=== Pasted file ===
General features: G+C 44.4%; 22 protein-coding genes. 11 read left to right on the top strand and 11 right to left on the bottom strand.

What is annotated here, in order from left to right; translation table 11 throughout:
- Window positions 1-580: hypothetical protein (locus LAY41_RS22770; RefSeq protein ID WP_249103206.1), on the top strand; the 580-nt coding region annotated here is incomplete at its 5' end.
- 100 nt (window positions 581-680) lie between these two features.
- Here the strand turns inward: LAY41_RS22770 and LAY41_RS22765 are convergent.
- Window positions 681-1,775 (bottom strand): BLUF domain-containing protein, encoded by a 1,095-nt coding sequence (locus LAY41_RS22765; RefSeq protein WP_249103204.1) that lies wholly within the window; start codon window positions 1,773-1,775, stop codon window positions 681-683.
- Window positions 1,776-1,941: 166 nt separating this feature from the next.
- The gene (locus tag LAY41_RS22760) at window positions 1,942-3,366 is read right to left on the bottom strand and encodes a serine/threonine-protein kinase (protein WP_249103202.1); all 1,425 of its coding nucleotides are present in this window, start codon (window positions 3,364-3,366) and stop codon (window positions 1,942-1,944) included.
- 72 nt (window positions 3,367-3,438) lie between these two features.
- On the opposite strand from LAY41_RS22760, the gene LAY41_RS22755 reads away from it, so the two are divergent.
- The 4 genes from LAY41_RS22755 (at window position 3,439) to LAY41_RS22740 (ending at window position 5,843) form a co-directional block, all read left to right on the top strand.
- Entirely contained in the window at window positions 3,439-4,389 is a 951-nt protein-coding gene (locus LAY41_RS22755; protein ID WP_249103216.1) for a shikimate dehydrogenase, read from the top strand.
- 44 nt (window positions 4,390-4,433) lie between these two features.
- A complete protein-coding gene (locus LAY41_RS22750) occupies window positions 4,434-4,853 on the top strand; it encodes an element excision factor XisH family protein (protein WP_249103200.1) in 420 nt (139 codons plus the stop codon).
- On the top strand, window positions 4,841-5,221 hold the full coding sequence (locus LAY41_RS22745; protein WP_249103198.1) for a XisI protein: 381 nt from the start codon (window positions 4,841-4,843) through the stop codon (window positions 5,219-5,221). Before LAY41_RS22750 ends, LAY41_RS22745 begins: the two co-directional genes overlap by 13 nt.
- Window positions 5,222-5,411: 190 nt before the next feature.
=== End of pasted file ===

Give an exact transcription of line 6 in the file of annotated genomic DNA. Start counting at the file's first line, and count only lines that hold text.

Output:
- Window positions 681-1,775 (bottom strand): BLUF domain-containing protein, encoded by a 1,095-nt coding sequence (locus LAY41_RS22765; RefSeq protein WP_249103204.1) that lies wholly within the window; start codon window positions 1,773-1,775, stop codon window positions 681-683.